The PowerPC Mac is dead. 68K emulation is forgotten. John Neil & Associates doesn't exist.
If you are using old Mac technology for whatever reason, and you have one of those stupid programs written in C that doesn't know how to run on the available hardware, but insists on a 68K floating-point engine in hardware, my PowerFPU emulator might be helpful.
The original Macintosh was designed to run on Motorola 68000 computers, which were integer-only. Apple was very visionary at the time, so they hired the student of a brilliant Berkeley mathematician to design a floating-point math package for them. He based his work on the IEEE-754 Floating-Point Arithmetic standard that is the basis for all modern computer hardware, but only existed in Intel chips in 1984. Apple called their math system "SANE" (Standard Apple Numeric Environment), and it was in the original Mac 64K ROMs.
Bye and bye the hardware folks caught up with the world standard, and the CPUs started executing floating-point math in hardware. Motorola was careful not to offend their biggest customer, so their hardware supported SANE almost exactly, and Apple adjusted their ROMs so they used the floating-point hardware if it was there, and software if not. The C compiler folks eagerly switched over from making Apple ROM system calls to using the hardware, for a tiny improvement in speed and a vast incompatibility with legacy hardware. C people think that way. They still do, as anybody who has ever tried using Linux knows well. My compiler just kept on using SANE calls.
Anyway, Apple got this notion of moving to "RISC" (Reduced Instruction Set Computer) technology, and migrated their system to the IBM Power architecture, which they negotiated a deal with Motorola second-sourcing IBM chips. Everybody was happy, because Apple had the best operating system, and IBM's workstations were the fastest RISC computers around, and they all expected to eat Intel's lunch. It didn't work out that way, because RISC is not the fastest technology when programs get big (but that's another story), and other factors are more important than raw speed in determining market share. Apple gave up on RISC and went with the market leader architecture.
When Apple was doing their PowerPC implementation of the Mac, they were very careful to make sure that it ran legacy 68K programs unchanged. That means they had to emulate the complete 68K instruction set. You put an old vintage Mac program into a PowerPC Mac, and it just works. Unless the programmers did something stupid, which many of them did. Anybody smart enough to program in C is bound to make other blunders too. It took people a long time to redo their programs to become "native" PowerPC, not all of it because of bad design; often it was just too hard to get the "3-5x" performance improvements Apple was promising for RISC, a problem I called "the RISC penalty." Anyway, part of the Apple emulator was designed to emulate the floating-point hardware, but there were some technical difficulties, so they left that part out -- recall that well-designed software checks to see if the hardware is there, and uses SANE if not -- but the connections were still there.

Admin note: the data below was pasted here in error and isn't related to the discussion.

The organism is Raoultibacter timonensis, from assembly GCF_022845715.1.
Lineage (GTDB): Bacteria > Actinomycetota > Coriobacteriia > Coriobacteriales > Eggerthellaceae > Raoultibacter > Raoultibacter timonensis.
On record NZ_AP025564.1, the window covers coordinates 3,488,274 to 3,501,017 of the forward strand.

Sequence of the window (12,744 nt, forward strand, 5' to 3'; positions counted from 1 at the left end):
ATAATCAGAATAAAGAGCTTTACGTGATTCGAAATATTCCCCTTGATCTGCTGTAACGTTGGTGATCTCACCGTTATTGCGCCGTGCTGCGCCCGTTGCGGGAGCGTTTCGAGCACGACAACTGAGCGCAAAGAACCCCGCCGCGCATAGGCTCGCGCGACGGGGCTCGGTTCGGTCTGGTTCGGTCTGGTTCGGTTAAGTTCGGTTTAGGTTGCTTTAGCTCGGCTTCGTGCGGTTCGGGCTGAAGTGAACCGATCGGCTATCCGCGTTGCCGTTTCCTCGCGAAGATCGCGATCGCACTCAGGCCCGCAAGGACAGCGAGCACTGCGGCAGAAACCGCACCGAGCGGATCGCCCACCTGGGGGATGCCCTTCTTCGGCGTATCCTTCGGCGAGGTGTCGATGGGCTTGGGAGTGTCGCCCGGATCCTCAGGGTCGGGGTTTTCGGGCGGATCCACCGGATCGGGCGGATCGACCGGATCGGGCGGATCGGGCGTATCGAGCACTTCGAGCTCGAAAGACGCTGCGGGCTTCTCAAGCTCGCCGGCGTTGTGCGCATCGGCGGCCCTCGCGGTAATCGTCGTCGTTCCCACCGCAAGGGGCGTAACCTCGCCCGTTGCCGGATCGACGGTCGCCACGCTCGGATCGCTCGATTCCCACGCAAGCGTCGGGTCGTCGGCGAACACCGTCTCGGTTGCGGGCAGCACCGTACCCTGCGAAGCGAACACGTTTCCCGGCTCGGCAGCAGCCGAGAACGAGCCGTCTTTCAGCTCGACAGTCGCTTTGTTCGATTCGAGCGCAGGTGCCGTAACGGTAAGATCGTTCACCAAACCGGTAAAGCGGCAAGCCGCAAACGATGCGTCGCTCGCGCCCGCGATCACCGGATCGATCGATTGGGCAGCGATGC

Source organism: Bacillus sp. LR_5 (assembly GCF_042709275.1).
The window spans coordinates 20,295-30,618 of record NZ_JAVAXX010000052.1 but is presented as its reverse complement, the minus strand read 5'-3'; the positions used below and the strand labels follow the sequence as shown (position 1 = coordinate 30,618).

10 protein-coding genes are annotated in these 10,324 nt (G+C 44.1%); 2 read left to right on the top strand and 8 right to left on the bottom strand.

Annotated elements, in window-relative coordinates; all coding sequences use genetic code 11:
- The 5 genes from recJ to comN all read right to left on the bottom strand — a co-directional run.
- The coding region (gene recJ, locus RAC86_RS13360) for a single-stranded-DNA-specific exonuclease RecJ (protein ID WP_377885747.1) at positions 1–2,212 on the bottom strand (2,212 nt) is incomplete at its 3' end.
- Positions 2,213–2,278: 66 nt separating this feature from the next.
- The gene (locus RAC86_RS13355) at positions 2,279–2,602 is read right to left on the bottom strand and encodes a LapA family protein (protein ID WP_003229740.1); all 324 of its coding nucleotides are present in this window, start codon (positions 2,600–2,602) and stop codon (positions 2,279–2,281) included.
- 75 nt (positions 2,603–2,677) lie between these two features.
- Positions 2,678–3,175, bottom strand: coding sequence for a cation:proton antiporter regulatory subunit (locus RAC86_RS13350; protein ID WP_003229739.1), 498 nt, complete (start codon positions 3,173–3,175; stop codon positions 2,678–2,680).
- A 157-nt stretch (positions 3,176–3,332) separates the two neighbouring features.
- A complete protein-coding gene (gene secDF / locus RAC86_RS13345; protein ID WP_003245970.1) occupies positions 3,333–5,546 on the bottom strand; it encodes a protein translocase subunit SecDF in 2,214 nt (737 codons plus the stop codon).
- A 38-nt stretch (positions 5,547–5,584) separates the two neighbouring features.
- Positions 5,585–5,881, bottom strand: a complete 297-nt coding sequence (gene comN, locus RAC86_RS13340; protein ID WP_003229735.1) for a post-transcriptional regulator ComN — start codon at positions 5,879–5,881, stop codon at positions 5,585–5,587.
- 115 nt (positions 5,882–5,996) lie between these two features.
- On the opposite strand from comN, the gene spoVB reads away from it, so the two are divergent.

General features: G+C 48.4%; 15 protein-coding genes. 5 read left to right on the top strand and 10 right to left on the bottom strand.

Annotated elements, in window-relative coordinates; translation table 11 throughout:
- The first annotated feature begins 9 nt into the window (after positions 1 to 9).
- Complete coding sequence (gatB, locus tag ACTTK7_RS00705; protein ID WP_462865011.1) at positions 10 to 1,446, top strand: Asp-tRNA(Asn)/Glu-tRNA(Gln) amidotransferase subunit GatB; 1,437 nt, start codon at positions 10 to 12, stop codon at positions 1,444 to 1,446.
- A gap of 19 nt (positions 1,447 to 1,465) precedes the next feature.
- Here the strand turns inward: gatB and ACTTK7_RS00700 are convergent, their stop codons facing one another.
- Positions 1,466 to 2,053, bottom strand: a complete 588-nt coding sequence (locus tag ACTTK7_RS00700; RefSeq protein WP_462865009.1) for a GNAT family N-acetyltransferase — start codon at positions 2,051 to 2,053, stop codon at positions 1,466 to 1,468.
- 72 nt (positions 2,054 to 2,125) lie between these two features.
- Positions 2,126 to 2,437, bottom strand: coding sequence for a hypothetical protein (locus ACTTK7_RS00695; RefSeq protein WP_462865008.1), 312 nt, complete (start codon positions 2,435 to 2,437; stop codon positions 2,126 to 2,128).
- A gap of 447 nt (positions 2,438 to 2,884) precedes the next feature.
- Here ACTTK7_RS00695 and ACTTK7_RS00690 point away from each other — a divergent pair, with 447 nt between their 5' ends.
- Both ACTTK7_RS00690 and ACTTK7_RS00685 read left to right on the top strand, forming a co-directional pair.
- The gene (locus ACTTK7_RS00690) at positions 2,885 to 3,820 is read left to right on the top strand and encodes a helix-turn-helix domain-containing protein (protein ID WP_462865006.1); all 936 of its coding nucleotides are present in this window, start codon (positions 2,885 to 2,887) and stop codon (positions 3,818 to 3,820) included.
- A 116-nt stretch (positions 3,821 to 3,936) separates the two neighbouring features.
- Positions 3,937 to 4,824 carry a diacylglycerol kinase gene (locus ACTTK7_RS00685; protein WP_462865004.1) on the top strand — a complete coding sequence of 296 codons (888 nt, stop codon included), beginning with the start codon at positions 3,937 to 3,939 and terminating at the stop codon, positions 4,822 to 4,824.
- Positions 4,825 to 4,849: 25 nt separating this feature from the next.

Emulation is necessarily slow, so some sharp Apple programmer got the idea of implementing a code recompiler version of the emulator. It was a poular idea at the time, and I tried to do the same thing about the same time. So did Connectix. All of us ran into the "RISC penalty" problem, and it was taking far longer to get around it than we planned, but Apple and Connectix had deeper pockets than I did. I abandonned my project, but not before Connectix heard of it and asked for a demo. I think they wanted to see how I solved the RISC penalty problem. Of course I didn't, so there was no deal, but they were interested in the floating-point emulation I came up with. I suspect I was farther into the Apple code than they were, and they didn't know about the built-in hooks. They offered a low-ball price for my floating-point emulator, and a few days later John Neil made a much better offer. I went with John Neil, and repackaged it as a control panel, which he marketed as "PowerFPU". Eventually all the active software vendors got their software converted to native code, and the market for PowerFPU died out. Apple abandonned 68K emulation entirely when they went to the x86 architecture. One of the things Apple learned from the Windows market is that the software developers make or break the hardware, and software vendors make their money on upgrades. Planned obsolescence forces users to spend more money. That scam only works for a while, as General Motors learned, but Apple isn't looking that far ahead.
I guess there is a very rare occasion for using older software designed for 68K+FPU. It's certainly not worth trying to make money off of, but if you are in that situation, I uploaded my PowerFPU control panel here for free download. This is unsupported, but all you need to do is drop it into your System Folder (Control Panels) and restart. Enjoy!
For those who care, I did not use C. There is quite a bit of PowerPC assembly language connecting it to Apple's emulator, but all the heavy lifting was written in CompileIt. It's not particularly fast, but speed is not what you use an emulator for.
It is also available on the Macintosh Garden archive here: http://macintoshgarden.org/apps/powerfpu
One unlucky user discovered that opening the PowerFPU control
panel disables it, requiring a re-install. Just install it and don't open
it, if you have that problem.
2007 October 8, MacintoshGarden link added 13 Jan 11